COVID-19 in B.C.: Data correction issued due to case count errors from Fraser Health

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      New case counts from Fraser Health over the past week have been revealed to have had data errors in them.

      At the B.C. COVID-19 briefing on November 25, provincial health officer Dr. Bonnie Henry announced that there was a technical error in data from Fraser Health that affected new case counts—for numbers within Fraser Health, which in turn affected as the provincial totals—from November 17 to 24.

      She said that the B.C. Centre for Disease Control (BCCDC) will update the data on its website with corrections.

      When she was asked about these errors, she explained that they had increased their lab capacity by bringing in other labs. However, some of these labs have different IT systems, leading to differences in numbers.

      She said the anomaly was detected on November 24.

      Henry confirmed that those who tested positive were notified but there was a gap when the numbers came from a lab into the health authority.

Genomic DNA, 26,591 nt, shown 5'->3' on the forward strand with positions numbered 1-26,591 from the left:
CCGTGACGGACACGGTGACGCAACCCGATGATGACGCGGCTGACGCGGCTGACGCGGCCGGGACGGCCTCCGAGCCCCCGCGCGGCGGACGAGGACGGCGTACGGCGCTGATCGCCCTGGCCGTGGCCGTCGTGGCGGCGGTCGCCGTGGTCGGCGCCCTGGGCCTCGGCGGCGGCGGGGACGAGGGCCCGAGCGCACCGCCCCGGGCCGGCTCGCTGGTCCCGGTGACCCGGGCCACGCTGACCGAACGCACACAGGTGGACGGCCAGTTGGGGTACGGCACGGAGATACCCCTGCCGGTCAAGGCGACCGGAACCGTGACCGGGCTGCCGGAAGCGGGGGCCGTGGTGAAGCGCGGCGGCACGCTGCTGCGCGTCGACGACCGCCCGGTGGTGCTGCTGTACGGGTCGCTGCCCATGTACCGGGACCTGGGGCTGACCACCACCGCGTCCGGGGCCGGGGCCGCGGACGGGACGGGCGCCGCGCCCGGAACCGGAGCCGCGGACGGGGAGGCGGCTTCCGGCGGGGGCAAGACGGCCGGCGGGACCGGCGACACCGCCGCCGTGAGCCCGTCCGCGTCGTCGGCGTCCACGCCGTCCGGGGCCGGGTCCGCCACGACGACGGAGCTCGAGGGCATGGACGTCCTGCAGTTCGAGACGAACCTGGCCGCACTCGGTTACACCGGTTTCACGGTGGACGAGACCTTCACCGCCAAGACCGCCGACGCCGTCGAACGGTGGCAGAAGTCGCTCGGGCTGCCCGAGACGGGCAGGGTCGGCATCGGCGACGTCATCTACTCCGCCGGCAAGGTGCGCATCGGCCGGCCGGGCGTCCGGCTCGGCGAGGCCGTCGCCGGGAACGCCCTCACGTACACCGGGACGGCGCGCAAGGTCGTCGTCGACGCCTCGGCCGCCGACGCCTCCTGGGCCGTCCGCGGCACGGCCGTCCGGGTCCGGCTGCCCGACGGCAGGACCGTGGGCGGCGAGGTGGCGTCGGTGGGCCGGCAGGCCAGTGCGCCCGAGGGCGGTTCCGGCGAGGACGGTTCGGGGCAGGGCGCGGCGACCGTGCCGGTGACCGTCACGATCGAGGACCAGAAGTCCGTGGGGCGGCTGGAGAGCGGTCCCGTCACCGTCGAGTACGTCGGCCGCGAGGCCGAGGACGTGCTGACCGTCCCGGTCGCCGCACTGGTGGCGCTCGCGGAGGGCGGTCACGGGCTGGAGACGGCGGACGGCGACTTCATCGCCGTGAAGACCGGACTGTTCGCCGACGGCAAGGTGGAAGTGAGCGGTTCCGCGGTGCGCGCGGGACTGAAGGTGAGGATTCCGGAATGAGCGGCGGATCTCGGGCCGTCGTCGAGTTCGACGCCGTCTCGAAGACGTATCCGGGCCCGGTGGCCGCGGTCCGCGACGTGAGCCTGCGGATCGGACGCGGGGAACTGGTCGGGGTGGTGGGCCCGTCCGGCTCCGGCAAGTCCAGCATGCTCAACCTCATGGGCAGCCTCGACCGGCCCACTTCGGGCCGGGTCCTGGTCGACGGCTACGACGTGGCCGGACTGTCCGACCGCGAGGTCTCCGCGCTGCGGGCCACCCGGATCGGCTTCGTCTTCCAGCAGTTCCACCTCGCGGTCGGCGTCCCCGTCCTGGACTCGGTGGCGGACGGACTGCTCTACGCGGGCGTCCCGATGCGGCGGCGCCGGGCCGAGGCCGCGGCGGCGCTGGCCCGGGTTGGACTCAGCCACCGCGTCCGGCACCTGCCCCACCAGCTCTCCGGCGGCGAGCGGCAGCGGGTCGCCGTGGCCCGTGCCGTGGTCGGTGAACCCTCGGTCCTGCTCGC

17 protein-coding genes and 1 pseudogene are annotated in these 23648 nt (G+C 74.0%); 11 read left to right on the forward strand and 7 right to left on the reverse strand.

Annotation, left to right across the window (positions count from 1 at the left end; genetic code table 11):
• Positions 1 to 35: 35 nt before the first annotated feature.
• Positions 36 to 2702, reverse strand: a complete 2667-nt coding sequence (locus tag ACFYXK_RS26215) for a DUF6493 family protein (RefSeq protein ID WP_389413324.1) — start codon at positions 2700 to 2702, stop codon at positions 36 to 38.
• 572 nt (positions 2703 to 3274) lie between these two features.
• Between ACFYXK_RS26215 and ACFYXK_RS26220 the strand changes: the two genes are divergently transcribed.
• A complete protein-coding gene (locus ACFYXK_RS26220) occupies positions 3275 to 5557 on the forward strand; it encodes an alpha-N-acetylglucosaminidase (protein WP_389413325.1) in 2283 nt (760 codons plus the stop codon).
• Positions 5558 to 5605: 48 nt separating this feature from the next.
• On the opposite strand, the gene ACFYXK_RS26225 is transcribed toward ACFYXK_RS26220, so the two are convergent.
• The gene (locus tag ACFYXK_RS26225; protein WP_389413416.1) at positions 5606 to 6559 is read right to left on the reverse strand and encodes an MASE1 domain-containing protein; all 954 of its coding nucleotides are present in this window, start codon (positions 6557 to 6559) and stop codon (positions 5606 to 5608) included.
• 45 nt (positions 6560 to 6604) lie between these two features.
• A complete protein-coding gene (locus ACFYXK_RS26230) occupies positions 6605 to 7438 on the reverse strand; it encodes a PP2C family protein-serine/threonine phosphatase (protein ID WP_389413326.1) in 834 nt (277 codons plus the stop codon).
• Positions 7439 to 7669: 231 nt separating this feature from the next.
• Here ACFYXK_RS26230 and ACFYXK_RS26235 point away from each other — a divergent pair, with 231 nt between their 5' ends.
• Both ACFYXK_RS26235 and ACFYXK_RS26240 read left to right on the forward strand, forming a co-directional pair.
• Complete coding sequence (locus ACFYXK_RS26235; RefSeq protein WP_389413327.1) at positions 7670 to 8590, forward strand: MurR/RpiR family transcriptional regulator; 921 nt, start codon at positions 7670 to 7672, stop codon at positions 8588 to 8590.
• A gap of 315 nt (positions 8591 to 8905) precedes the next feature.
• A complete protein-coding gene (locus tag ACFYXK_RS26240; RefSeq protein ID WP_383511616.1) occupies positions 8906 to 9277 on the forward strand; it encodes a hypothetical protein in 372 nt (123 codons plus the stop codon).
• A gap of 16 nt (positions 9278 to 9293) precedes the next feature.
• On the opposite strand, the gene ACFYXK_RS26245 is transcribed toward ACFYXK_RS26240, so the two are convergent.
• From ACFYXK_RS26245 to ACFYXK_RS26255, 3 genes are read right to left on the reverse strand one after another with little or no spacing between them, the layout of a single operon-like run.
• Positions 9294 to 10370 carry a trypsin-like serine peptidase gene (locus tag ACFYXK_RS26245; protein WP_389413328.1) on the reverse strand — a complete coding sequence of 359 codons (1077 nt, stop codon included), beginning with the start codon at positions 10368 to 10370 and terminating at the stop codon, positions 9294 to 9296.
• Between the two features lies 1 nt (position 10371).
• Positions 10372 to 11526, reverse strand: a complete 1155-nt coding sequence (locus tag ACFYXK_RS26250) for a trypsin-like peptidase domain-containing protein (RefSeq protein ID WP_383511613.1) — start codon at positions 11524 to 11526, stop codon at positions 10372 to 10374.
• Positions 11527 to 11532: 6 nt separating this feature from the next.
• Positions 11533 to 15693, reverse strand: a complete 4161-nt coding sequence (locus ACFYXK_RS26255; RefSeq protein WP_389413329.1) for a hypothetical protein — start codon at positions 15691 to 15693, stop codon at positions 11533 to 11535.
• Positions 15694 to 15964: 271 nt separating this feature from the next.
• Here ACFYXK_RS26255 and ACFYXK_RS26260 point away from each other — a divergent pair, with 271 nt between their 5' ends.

She pointed out that daily case counts can reflect several elements occurring in the province, such as outbreaks at hospitals or industrial sites involving numerous people being tested. She added that they tend to look at the seven-day rolling average as trends over time, rather than at individual days.

      That said, she did point out that peak new case numbers took place last week, rather than on November 24 when 941 new cases had been initially reported as a new record. The correct record was 835 new cases on November 21, which today’s new case count of 887 new cases has since exceeded.

      However, when the Georgia Straight compared the numbers that Henry read aloud during the November 25 briefing (which included numbers starting from November 16) and what was sent in link within a news release to a chart released after the briefing, there were differences between the two.

      When the Georgia Straight contact the B.C. Ministry of Health for clarification about which numbers were correct, the communications department for the ministry confirmed the numbers in the chart are correct. 

      The corrected numbers are also available in the downloadable file in the lefthand column.

      “It doesn’t change the fact that we are in a very critical time and we are seeing far too many people being infected with this virus, and that’s now being reflected in our hospitalizations and people in ICU [intensive care units],” Henry had said of the data errors.

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